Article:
Background: The type of feeding can differently influence bile acid ontogeny during the period of physiologic cholestasis that characterizes early human development. Aim: To investigate the effects of feeding from birth, conventional or partially protein hydrolyzed cow’s milk formulas were compared with breast milk regarding bile acid concentration and the composition of gallbladder bile in newborn guinea pigs. Methods: Forty newborn guinea pigs were allocated to one of three different feeding regimens: breast milk (n = 14), intact protein formula (n = 13) and partially protein hydrolyzed formula (n = 13). After 8 days, one third of the pups from each group was sacrificed; another third was sacrificed on the 14th day and the remainder on the 20th day of life. Bile acids in gallbladder bile were analyzed by gas chromatography/mass spectrometry and HPLC. Results: During the first 2 weeks of life, weight gain was significantly higher in breast-fed than in artificially fed pups. An age-related increase in total biliary bile acid concentrations was evident for breast-fed and hydrolyzed formula-fed animals, but not for those fed intact protein formula. Breast-fed animals had the highest total biliary bile acid concentrations on day 20 of life, with significant increases in chenodeoxycholic and 7-oxo-lithocholic acid concentrations, which were absent in the other two groups. Concentrations of 7-oxo-lithocholic acid on day 8 were significantly higher in animals fed intact protein formula compared with breast-fed and partially protein hydrolyzed formula-fed animals. Conclusions: In newborn guinea pigs, breast feeding is associated with a marked increase in biliary bile acid concentrations, which was not observed in artificially fed animals. The higher biliary bile acid concentrations and better weight gain in our breast-fed animals may reflect a greater feed efficiency associated with natural feeding. Biliary bile acid composition on day 8 suggests more rapid intestinal bacterial bile acid biotransformation in animals fed intact protein formula compared to other feeding regimens.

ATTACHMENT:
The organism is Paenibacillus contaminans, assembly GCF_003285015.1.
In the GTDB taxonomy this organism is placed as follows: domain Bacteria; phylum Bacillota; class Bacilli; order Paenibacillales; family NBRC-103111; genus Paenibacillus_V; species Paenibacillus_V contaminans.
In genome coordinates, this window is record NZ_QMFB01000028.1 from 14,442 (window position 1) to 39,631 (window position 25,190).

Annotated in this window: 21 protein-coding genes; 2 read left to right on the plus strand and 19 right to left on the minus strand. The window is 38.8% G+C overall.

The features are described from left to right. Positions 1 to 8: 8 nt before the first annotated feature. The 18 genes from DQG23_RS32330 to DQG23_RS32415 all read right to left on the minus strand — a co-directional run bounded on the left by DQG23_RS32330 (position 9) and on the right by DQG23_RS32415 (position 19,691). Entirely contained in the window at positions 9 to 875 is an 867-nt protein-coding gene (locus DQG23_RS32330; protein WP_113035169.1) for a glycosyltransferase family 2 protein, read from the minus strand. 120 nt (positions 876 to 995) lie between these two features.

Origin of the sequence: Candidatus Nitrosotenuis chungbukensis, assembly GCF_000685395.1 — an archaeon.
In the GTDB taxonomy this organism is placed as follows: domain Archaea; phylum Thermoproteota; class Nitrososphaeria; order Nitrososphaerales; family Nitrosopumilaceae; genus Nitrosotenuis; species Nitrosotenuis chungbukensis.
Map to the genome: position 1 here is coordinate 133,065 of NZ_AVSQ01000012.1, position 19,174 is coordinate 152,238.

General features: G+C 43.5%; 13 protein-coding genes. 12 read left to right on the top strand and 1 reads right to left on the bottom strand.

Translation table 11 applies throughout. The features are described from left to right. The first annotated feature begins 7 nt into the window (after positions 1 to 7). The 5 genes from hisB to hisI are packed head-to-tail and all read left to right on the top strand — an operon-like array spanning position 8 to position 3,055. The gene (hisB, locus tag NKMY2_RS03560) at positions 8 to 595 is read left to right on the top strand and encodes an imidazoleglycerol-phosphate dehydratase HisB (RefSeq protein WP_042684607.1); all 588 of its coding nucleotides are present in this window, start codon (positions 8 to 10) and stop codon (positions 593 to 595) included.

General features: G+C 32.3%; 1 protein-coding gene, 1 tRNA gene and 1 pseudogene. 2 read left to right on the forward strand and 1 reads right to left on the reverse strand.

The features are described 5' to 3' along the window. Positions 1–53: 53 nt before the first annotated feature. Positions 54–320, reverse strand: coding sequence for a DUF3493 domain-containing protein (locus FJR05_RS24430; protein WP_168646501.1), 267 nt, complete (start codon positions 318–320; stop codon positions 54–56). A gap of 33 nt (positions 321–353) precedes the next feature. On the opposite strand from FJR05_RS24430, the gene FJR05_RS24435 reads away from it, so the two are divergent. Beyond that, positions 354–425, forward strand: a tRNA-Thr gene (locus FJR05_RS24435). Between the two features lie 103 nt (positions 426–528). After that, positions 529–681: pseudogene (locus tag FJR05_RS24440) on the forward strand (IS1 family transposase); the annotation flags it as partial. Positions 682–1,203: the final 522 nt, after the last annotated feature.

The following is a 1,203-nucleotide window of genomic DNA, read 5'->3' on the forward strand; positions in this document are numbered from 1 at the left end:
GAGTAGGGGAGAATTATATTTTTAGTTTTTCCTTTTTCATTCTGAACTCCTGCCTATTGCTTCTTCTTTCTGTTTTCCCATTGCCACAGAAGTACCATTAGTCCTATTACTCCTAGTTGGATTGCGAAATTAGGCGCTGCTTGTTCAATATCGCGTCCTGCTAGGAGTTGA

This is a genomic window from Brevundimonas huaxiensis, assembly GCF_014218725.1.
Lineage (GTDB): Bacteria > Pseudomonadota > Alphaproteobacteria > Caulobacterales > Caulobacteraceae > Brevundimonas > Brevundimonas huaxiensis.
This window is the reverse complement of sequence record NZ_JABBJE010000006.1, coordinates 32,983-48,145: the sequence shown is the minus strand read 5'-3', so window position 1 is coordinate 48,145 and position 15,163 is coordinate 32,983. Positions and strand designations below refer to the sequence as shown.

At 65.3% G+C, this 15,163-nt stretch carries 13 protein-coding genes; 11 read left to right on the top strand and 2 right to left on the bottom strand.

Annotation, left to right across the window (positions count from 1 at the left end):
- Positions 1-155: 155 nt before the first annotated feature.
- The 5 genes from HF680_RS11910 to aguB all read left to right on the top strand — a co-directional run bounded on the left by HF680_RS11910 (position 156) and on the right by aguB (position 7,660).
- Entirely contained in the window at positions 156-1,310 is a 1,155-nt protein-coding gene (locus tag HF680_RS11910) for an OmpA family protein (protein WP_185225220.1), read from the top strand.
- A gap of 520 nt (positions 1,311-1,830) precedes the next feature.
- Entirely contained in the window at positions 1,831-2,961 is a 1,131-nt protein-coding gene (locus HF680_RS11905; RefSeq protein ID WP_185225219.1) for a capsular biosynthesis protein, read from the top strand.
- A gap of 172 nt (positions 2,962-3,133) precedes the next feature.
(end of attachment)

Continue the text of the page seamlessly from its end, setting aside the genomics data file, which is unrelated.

This content is only available via PDF.
Copyright / Drug Dosage / Disclaimer
Copyright: All rights reserved. No part of this publication may be translated into other languages, reproduced or utilized in any form or by any means, electronic or mechanical, including photocopying, recording, microcopying, or by any information storage and retrieval system, without permission in writing from the publisher.
Drug Dosage: The authors and the publisher have exerted every effort to ensure that drug selection and dosage set forth in this text are in accord with current recommendations and practice at the time of publication. However, in view of ongoing research, changes in government regulations, and the constant flow of information relating to drug therapy and drug reactions, the reader is urged to check the package insert for each drug for any changes in indications and dosage and for added warnings and precautions. This is particularly important when the recommended agent is a new and/or infrequently employed drug.
Disclaimer: The statements, opinions and data contained in this publication are solely those of the individual authors and contributors and not of the publishers and the editor(s). The appearance of advertisements or/and product references in the publication is not a warranty, endorsement, or approval of the products or services advertised or of their effectiveness, quality or safety. The publisher and the editor(s) disclaim responsibility for any injury to persons or property resulting from any ideas, methods, instructions or products referred to in the content or advertisements.
You do not currently have access to this content.